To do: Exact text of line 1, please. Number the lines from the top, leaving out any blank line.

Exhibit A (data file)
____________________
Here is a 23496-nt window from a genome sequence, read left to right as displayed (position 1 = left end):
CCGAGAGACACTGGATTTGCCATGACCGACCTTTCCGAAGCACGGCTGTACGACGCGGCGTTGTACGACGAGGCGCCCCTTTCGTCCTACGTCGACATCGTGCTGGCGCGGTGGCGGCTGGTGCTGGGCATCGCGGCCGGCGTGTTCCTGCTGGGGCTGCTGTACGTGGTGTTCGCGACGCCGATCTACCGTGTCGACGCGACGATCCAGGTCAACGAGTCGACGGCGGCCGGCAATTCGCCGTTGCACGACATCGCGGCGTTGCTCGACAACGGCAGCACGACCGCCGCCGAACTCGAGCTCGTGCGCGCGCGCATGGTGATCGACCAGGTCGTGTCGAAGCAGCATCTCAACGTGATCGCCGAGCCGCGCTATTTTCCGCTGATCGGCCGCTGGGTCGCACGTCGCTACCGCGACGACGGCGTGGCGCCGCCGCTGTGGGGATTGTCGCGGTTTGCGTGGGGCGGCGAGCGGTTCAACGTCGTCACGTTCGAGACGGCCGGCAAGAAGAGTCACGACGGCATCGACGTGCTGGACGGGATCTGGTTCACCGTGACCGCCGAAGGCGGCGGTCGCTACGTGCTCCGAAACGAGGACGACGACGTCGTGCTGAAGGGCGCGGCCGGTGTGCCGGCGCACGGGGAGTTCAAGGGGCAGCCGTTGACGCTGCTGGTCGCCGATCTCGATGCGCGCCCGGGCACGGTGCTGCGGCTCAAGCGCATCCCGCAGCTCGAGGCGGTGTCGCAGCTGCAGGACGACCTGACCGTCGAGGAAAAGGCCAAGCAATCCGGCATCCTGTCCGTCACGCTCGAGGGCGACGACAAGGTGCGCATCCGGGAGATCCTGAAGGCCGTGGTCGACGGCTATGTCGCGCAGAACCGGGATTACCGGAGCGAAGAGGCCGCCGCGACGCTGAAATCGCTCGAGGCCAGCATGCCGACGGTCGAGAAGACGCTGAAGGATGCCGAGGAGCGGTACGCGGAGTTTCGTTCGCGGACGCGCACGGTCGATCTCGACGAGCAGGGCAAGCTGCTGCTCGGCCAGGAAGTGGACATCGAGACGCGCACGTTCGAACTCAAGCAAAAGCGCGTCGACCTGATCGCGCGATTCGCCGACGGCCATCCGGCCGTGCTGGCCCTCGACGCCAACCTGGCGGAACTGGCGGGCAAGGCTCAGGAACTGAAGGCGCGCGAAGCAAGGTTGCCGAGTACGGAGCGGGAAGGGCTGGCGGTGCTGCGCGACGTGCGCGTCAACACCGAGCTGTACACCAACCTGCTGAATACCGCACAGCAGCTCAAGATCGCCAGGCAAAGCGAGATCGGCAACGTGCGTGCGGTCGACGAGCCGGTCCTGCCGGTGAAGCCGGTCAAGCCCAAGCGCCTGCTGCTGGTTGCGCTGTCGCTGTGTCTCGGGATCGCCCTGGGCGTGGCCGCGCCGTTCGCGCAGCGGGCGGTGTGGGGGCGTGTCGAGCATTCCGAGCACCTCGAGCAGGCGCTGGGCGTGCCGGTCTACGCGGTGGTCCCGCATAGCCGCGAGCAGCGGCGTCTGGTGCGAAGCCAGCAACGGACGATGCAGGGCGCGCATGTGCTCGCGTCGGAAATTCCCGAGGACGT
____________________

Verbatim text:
Here is a 23496-nt window from a genome sequence, read left to right as displayed (position 1 = left end):